I updated to 21.5.44 today (desktop edition, Windows). For the first time that I’m aware of, when viewing the Receipts tab I noticed an alert at the top saying, “There is one or more uncategorized receipts which can categorized using receipt rules”.
Thankfully clicking on “Go back” takes me back to the Receipts tab and I can continue working, so it’s not interrupting my work, but I was curious to see what the uncategorised receipts were and if I should be fixing anything or could improve my workflow.
Gramatically it should NOT be “There is one or more uncategorized receipts which can be categorized using receipt rules”, but “There are one or more uncategorized receipts which can be categorized using receipt rules”. Replacing which with that is even better so it would be: “There are one or more uncategorized receipts that can be categorized using receipt rules”
Please note: the subject is “…uncategorized receipts…” in this case you have to use the finite verb “are”. The golden rule is that verb and subject must agree. The Oxford example correctly states that you should not use “are” but “is” if each of the elements agrees separately with the verb (note that in this sentence the subject is each not elements and thus the finite verb is “agrees”). TInt he example both sandwich and snack (singular) can and should be used with "is. For example “…This sandwich is delicious and that snack is delicious also…” However, it is incorrect to write this sandwiches (same for snacks) is delicious. Similarly you must use: one receipt is needed and uncategorized receipts are needed. When “blending them” into one or more uncategorized receipts then you must use are and not is.
We were commenting on what the top of the screen in the first screenshot in yellow writes (see below):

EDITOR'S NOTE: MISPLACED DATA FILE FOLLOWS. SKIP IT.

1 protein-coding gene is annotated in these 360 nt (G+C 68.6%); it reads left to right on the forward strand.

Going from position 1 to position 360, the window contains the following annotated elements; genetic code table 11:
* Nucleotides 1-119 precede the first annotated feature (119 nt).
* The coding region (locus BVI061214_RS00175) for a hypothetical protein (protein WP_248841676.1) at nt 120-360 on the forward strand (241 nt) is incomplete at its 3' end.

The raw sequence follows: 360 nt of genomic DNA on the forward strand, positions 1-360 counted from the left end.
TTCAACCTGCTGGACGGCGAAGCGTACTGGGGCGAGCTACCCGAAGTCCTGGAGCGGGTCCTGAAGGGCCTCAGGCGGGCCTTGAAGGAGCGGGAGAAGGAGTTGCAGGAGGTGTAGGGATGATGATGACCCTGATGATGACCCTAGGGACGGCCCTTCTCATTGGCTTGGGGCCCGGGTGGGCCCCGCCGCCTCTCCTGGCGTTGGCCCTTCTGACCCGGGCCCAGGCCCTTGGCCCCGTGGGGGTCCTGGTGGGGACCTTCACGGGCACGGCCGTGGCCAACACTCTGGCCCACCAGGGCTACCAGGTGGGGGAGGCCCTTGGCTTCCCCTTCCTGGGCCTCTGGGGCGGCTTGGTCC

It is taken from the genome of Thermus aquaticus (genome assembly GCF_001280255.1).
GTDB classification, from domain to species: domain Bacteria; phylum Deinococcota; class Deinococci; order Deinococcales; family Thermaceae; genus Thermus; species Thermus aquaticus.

To go back to Manager assume a substitution where receipts become people then "…There is one or more uncategorized people which can be categorized using country rules…” is incorrect and should read "…There are one or more uncategorized people who can be categorized using country rules…” Note I also had to change “which” to “who” but in the case of receipts (not persons) I advised to change it to “that”.
I have had a look at this on the Internet and I will concede that @eko may be more in agreement with the majority thought - however there is considerable disagreement on this point, amongst shall we call them English professors. Most agree with Eko, but quite a few disagree. It depends on where you grew up.
In the end it doesn’t matter which way Manager writes it, some people will disagree. I am of the opinion that there is not a right or a wrong way - the way English is spelt and spoken has changed considerably over the centuries and we all say, pronounce and write things differently. To assume that there is a correct way and a wrong way is not the right way to think about the use of language. Language is a living thing.
Personally I would be using (s) to indicate singular, plural - so basically all roads lead to Rome kind of thing.
So I would suggest abandoning this point because there will never be agreement on this. Even English professors dispute this point. So the debate is esoteric.
Having said that, while I do believe that Language is a living thing and there is no right or wrong way to do it, I still personally get irritated when Americans spell colour and favourite etc without the “u”.
As long as we’re tut-tutting, receipts is not a subject of the sentence, although it sounds like one in conversation. It is a modifier. The sentence has a compound subject, both of which are singular: one and more. @Ealfardan was correct, with tongue firmly in cheek.
While it could be, may carries more implications of permission in modern usage, while can carries more implications of ability. Since no one—and definitely not the program—needs any permission to do anything with their receipts, the notice calls attention to that fact that the program has the ability to categorize the receipt or receipts with rules. Therefore, I would recommend can rather than may. How’s that for pedantic?